Sep 11, 2015

 

Dabbling With Ways to Attract Waterfowl

By Steve Jordan

I have had great success attracting waterfowl through the years to the property I’ve owned or hunted.  As a senior in Winneconne High School we were blessed with a nice metals shop and a great teacher, Mr. Tobe Emerson.  While my classmates were making metal funnels, Chicago Bear tin targets, plumb bobs, and various other boring items, I made my first two wood duck houses.  You’ve probably seen the design.  The top looks like a pointed clown hat.  The design is somewhat predator proof, but to me with what I know now, it is more of a torture chamber.  Metal has no insulation value.  We all know how metal can get cold at night and how hot it can get in the day.  A properly vented wood house has got to be much more comfortable. 

Planting food plots for waterfowl is very rewarding too.  When giving a tour of my food plots last year I couldn’t help but entertain the group.  They were looking over my crops sticking out of the water.  There was millet, dwarf corn, sunflowers, annual wheat, buckwheat and soybeans.  All had nice seed clusters just above the surface.  My guests were looking very puzzled and I could hear them whispering.  Finally, one of them asked me how I even worked up a field like this.  With tongue in cheek, I simply explained that I just pulled the disk behind my boat.  Actually, I can control the water level.  In the spring, I sometimes have to pump water out to let the soil dry out for planting.  If we get a lot of rain in the summer, I may have to pump some water out so as not to drown the immature plants.  In the early fall, I can reroute an artesian well to the area and fill it up with water in about three weeks.  The plot is now one foot underwater and ready for the waterfowl to land and enjoy a feast.

The marsh on our property is called a “perched marsh.”  This means it is at a level higher than the summer level of the river.  The marsh will drain out into the river and then fill up at various times of the year.  I planted wild rice over twenty years ago and it has replanted itself ever since.  Some years it is so thick I have to take the 4-wheeler into the marsh when it is drained just to knock some of the rice down for duck landing strips.  Wild rice grows 8-10 feet high on an average.  The bottom in this marsh is fairly solid.  I usually expect to get stuck and always go into an area with trees within 300 feet to be able to winch out, if need be.  However, so far I have not been stuck and I’ve been doing this for years.

Getting back to wood duck houses, I have attended wood duck seminars and have put on wood duck seminars.  While attending one, the presenter had a booming voice.  He was explaining how important it was to clean out the wood duck house each year and put in new bedding.  He warned everyone in attendance if you don’t think you can take the time to clean out the house each year, THEN DON’T PUT IT UP.  He scared us all.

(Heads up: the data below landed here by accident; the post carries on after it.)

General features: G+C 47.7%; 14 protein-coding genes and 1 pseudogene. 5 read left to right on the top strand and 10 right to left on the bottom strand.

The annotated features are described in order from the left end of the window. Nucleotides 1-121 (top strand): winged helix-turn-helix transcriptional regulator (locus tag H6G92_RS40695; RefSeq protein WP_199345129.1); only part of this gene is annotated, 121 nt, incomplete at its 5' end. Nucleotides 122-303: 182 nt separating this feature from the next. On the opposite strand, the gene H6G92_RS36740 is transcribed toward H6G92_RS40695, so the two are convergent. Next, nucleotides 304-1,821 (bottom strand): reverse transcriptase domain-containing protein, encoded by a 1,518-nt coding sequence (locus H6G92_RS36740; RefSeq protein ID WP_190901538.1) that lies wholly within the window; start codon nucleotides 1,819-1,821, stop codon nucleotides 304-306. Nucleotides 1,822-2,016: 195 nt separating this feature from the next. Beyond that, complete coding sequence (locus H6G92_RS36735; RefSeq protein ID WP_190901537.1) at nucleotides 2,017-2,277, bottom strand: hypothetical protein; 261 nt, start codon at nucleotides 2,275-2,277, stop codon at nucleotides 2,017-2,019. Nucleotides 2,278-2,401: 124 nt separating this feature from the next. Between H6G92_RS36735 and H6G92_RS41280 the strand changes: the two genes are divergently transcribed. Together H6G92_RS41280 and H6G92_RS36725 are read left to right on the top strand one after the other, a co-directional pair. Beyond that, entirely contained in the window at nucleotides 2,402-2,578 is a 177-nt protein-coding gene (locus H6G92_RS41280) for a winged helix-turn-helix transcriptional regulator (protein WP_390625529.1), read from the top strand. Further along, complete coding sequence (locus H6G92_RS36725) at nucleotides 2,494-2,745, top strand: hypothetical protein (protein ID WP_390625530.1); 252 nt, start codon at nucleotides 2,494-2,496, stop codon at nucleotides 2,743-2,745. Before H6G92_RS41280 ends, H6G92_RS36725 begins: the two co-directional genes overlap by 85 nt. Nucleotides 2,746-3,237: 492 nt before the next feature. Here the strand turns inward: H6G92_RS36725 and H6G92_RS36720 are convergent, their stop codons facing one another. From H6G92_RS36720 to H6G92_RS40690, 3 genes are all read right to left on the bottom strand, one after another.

The first thing that went through my mind was who cleans out the house in a natural cavity?  Maybe squirrels have a cleaning service.  I should look that up in The Nutty Pages.  Most wood duck houses are designed to be tall from top to bottom.  The oval hole for the wood duck to enter is toward the top of the house and is 4 inches wide and 3 inches high.  This allows a raccoon, a major egg snatcher, to stick his head in the hole or his arm in the hole, but not both.  His reach is limited without getting his head and arm in at the same time, protecting the eggs.  If you do not clean your wood duck house out periodically, the nesting material will build up through the years and the raccoons will be able to reach the eggs.

While observing wood ducks in the spring looking for cavities in trees, jumping from branch to branch, craning their necks to try to spot holes, I thought of an idea to ensure they find my wood duck houses.  I went down to the sawmill and picked up some fresh slab wood, brought a pile home and painted spots on the wood with flat black spray paint.  I learned through the years to place wood duck houses on healthy trees.  Old, especially dead trees, are naturally sought after by the wood duck because most contain holes or cavities.  But those trees seem to fall down in 3 to 5 years.  By using my slab wood (which I call “billboards”), I can attract the wood ducks to my house on a healthy tree.  The billboards make the healthy tree appear to be an old dead tree.  The success rate on my wood duck houses is above 90% and I believe the billboards are one of the main reasons.

Cleaning out wood duck houses in the winter is very interesting and enjoyable.  You will occasionally find eggs that did not hatch, piles of twigs from wrens that came in late spring or in summer to nest, old paper wasp nests, and once I even had a hive of honey bees living in the house.  You really have to be a detective sometimes because deer mice will eat up most of the egg shells.  Looking carefully, you will see little remnants of egg shells and some of the down the hen wood duck pulled off to surround her eggs. 

By attracting wildlife to your property, whether it is by planting food plots, prairie planting, aquatic planting, or building nesting structures, you can gain much knowledge by observing these birds and animals. 

Have a great fall and think about putting up a few wood duck houses this winter or planning how to put in a food plot for the ducks while deer hunting in your tree stand, duck hunting blind, or enjoying our fall fishing.